Marvel Is Probably Not Actually Trying to Destroy Everything You Love

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POST SECRET-WARS STORY DISCUSSION, AHOY!

Rachel here!

A whole lot of you have been writing in to ask what we think of the recent revelation that the Terrigen Mists are gradually killing off the mutant population of the Marvel Universe. The popular theory of choice seems to be that Marvel has it in for the X-Men: that this is at best a pointless rehash of the M-Day storyline, and at worst a corporate grudge-fueled fictional genocide.

And look: Is Marvel putting more time, energy, and resources into the properties whose entertainment rights they control, and moving those lines front and center in shared-universe stuff? Yeah. But that has been happening roughly forever. In fact, it’s what made the X-Men so prominent in the first place: putting more resources into a line that was at the time tied significantly to the company’s financial success.

This is one of the main liabilities of investing emotionally in a company-owned superhero property: narrative resonance is often going to take a backseat to business. (To an extent, this is one of the main liabilities of investing emotionally in anything that someone else owns or creates: its development will ultimately be informed by priorities other than yours.)

Is Marvel actively sabotaging the X-line? Probably not. Occam’s Razor, y’all: I seriously doubt anyone there has the time–or the imperative–to plan a major arm of a publishing program based on sheer malice. That would be a baffling business move and a phenomenal waste of resources–and it really doesn’t jive with the creative attention that seems to have gone into the post-Secret Wars X-line we’ve seen so far. If Marvel wanted to destroy the X-line, they’d quietly back-burner it, whittle it down to one or two titles–or absorb the headlining characters entirely into other books–and walk away. That’s obviously not happening.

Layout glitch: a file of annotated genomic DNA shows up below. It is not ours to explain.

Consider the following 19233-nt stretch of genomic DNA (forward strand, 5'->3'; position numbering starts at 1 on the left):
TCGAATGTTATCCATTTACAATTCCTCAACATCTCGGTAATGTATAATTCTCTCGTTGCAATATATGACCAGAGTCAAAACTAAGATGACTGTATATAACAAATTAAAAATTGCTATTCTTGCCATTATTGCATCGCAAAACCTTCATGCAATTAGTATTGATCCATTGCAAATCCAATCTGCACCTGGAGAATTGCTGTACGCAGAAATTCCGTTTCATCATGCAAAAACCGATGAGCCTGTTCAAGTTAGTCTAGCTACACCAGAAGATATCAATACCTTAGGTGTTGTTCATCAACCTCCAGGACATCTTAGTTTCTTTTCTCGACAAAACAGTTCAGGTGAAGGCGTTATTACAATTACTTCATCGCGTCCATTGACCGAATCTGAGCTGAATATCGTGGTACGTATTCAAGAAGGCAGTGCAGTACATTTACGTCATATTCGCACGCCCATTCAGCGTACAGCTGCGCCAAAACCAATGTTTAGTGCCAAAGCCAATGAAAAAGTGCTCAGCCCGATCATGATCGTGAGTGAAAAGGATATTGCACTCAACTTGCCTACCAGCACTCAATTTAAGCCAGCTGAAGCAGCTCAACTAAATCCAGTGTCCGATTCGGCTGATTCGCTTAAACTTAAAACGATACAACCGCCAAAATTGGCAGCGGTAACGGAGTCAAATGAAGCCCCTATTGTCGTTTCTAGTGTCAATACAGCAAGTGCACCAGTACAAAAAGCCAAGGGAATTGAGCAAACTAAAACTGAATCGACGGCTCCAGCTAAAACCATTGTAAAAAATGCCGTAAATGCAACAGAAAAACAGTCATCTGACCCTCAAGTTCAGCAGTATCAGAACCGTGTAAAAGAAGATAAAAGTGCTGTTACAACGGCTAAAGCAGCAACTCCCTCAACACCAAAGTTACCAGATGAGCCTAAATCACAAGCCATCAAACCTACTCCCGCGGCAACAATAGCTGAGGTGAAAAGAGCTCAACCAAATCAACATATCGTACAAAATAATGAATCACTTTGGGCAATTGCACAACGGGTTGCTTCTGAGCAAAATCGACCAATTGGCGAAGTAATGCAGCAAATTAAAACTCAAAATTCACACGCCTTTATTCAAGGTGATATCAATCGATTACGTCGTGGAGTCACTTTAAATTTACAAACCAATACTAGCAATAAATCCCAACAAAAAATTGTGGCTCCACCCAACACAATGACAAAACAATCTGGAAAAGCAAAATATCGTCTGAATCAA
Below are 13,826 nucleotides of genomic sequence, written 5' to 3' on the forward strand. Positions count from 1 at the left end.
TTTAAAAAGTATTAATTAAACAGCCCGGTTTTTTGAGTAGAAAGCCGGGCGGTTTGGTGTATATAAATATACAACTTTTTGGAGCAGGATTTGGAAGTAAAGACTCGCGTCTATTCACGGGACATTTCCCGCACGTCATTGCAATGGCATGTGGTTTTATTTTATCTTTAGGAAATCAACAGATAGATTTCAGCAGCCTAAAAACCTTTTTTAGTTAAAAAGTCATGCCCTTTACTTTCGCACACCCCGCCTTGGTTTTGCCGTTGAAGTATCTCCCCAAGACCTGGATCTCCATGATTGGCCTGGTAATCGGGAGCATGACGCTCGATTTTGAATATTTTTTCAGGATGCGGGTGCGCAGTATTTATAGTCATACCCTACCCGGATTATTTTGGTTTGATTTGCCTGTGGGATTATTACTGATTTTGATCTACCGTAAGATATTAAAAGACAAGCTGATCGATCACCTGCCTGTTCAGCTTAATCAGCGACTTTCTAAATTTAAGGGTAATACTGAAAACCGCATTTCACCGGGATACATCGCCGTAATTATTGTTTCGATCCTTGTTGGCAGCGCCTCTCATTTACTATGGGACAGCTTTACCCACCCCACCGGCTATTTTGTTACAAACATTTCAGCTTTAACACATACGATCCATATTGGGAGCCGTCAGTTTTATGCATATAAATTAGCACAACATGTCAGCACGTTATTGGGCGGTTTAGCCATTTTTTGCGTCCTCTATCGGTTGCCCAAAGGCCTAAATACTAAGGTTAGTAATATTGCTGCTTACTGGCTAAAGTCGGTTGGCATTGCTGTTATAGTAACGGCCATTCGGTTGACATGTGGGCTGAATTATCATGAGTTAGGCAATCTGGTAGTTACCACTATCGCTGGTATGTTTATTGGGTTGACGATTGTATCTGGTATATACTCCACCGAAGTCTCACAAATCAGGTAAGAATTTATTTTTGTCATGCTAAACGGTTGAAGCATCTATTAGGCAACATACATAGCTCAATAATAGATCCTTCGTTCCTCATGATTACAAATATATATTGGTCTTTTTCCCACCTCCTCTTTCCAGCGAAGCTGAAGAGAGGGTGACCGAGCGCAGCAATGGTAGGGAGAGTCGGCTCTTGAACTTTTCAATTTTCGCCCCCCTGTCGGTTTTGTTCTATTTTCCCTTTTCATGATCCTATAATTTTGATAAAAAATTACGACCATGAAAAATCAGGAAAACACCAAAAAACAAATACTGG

There have been five ongoing X-books announced post-Secret Wars, and we know of at least one other that’s going to be joining them (shhh, don’t tell)–and that’s entirely discounting the many X-affiliated characters who are part of other lineups. You may not like the direction the line is taking–which is fine; again, not every story or arc will appeal to every reader–but the line itself? Probably not going anywhere.

Okay? Okay. So, let’s talk about story.

A lot of the “Marvel is trying to destroy the X-Men” arguments are based on a few preview pages from Extraordinary X-Men, in which it’s revealed that the Terrigen Mists are killing and sterilizing mutants. Which, yes, sucks for mutants, and certainly bodes ill: remember the time Marvel introduced an incurable mutant-targeted virus that devastated the mutant population, destroying the X-line and permanently removing every mutant character from circulation?

Oh, wait.